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Ireland is known for its vast Celtic mythology, folk music, rugged landscapes and lofty castles. While it can be tempting to stay in the pub sipping a Guinness next to a peat fire, the Irish countryside has so much more to offer than just kissing the Blarney Stone. So grab your camera and walk out the door, you might not find any leprechauns, but we are sure you will cherish these ten magical sites.
The Cliffs of Moher
The sheer cliff face of the Cliffs of Moher on the west coast of Clare is perhaps best known to some as The Princess Bride’s ‘Cliffs of Madness’ or Harry Potter’s ‘Horcrux Cave’. These spectacular 700-foot cliffs are a common filming spectacle and the star of the Burren UNESCO Global Geopark. On a clear day you can see the Aran Islands, Galway Bay, the Twelve Pines and the Maum Turk Mountains in Connemara from the top of the cliffs.
The Aran Islands
A short ferry ride from Doolin, the Aran Islands are famous for their Celtic ruins and natural wonders. The largest of the islands – Inis Mór – is home to the historic medieval Dun Aonghasa Fort, overlooking the spectacular 300-foot cliff edge. To get the most out of your experience, rent a bike and cycle the path between ancient rock faces and the ruins of a church. Follow the mysterious path of painted red arrows to find the “wormhole,” a naturally rectangular rock pool carved by waves into the foot of the cliff.
The crown of Downpatrick Head, near Ballycastle, is the colossal pile of rocks known as Dun Briste or the “broken fort” in Gaelic. The 150-foot-high rock formation was once part of the mainland, but now stands lonely at sea. There are many myths and folklore that speculate how this happened, some say it was. of a great ogre while others claim it was the work of Saint Patrick himself!
Gap of Dunloe
Along the Ring of Kerry you will find the Gap of Dunloe. This picturesque valley sits between the highest mountains in Ireland and takes its name from the meandering River Loe running through it. It can be a very popular tourist attraction, so if you want to get a good photo avoid the tourist bus. Instead, you can hike the 14 km trail, cycle along the river, or even take in the views on a horseback excursion.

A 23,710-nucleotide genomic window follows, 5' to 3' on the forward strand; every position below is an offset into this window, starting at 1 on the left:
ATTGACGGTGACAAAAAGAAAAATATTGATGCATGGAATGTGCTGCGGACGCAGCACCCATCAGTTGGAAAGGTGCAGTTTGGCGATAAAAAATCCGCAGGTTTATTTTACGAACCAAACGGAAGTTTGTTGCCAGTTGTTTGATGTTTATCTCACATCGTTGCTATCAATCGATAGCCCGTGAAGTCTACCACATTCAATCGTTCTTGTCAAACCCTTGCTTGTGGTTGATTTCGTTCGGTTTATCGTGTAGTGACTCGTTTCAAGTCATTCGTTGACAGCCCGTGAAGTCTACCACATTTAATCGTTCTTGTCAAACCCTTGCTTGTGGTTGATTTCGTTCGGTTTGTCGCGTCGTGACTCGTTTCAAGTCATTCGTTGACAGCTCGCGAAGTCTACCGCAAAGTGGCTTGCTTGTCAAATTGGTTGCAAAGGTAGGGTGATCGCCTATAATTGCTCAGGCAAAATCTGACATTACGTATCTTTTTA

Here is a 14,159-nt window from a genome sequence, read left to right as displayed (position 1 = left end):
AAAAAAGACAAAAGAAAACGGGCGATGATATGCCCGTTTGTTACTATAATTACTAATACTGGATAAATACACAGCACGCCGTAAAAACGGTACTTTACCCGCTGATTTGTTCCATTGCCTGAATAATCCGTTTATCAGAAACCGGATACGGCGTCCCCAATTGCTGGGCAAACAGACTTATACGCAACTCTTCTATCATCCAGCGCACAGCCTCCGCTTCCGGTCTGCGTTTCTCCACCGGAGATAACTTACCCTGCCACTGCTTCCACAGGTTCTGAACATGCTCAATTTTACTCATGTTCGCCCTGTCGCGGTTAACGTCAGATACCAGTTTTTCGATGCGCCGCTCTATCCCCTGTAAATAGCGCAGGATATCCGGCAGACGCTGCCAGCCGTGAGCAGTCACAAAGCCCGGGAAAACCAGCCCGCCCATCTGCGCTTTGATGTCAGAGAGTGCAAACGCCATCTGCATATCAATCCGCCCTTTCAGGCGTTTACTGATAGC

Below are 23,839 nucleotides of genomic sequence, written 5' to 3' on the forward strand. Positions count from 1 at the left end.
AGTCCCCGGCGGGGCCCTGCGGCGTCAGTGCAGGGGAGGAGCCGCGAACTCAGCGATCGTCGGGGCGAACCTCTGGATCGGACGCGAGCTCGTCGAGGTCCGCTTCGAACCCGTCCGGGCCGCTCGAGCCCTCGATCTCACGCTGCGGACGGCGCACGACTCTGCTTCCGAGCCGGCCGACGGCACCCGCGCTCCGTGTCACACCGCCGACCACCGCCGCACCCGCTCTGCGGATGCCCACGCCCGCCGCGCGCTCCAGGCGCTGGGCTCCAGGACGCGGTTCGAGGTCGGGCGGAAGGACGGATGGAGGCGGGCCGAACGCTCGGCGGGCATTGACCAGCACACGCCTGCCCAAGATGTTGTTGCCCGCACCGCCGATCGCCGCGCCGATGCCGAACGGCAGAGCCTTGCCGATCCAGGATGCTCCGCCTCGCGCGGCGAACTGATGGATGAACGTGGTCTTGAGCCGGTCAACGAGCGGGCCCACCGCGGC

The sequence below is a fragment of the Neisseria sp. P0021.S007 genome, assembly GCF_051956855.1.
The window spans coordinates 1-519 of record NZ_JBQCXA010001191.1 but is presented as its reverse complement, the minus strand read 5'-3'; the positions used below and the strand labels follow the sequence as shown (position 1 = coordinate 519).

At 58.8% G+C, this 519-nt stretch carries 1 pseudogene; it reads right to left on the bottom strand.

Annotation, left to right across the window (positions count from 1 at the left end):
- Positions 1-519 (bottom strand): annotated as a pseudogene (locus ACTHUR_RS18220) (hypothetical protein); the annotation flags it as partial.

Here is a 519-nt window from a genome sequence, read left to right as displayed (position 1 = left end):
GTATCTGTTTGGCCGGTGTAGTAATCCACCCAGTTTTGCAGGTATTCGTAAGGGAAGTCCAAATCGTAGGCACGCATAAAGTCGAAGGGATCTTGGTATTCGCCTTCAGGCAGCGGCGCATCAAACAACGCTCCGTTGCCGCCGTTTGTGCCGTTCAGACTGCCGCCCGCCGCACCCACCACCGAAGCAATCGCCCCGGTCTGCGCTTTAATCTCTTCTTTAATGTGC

Ireland’s largest mountainous region, the Wicklow Mountains, lies just south of Dublin. The mountains themselves are beautiful and a great location for hiking, especially the trail around Lough Bray Lake, but the surrounding area offers outdoor activities for the whole family. Try your hand at clay pigeon shooting and archery in The Orchard Center, or falconry at National Center for Birds of Prey for an experience you will never forget.
The Skellig Islands
These unique islands in the south of County Kerry are renowned for their archaeological and ornithological wonders. Choose from two of the exciting tours available to explore the islands and their surroundings. the Eco Tour allows you to cruise around the two Skellig Islands and admire the Northern Gannet colonies and historic sites. Meanwhile, on the Skellig Michael Landing Tour, you can embark on the island and explore the ancient monastery, as well as a filming location for the new Star Wars trilogy.
Home to the 23-foot chandelier-shaped stalactite – the largest in all of Europe – Doolin Cave is an intriguing adventure for your Irish getaway. Take the cave visit to learn more about the history and significance of the Magic Cave. Then stroll along the nature trail to see some of Ireland’s most beautiful wildflowers, sheep and dwarf goats.
the Blasket Islands are an archipelago of seven islands, branching out into the North Atlantic from the Dingle Peninsula. The imposing cathedral rocks that are on Inis na Bró, resemble the outline of a beautiful Gothic cathedral. Take a boat trip to the rocks and keep an eye out for whales, seals, dolphins, and orcas. The islands provide shelter and are known to be one of the best places in Ireland to view marine life.
It wouldn’t be a real trip to Ireland without at least a trip to the ruins of a castle, and our favorite is Dunluce Castle. This 16th century castle ruin is surrounded on three sides by sheer cliffs overlooking the rugged ocean. If you follow the steep steps down below the castle you will find the ‘Mermaid Cave’ leading to the sea. Don’t forget your camera for this amazing photo opportunity.
Although technically this attraction is in Northern Ireland (UK territory), we just couldn’t overlook Giant’s Causeway on our list. The famous natural rock formations of curiously interlocking hexagonal columns are not to be missed. They are the result of volcanic fissure eruptions although they play a prominent role in much of Celtic folklore. Stroll along the cliff top trails, admire the ‘giant’s boot’ and wish in the ‘wishing chair’ for good luck.
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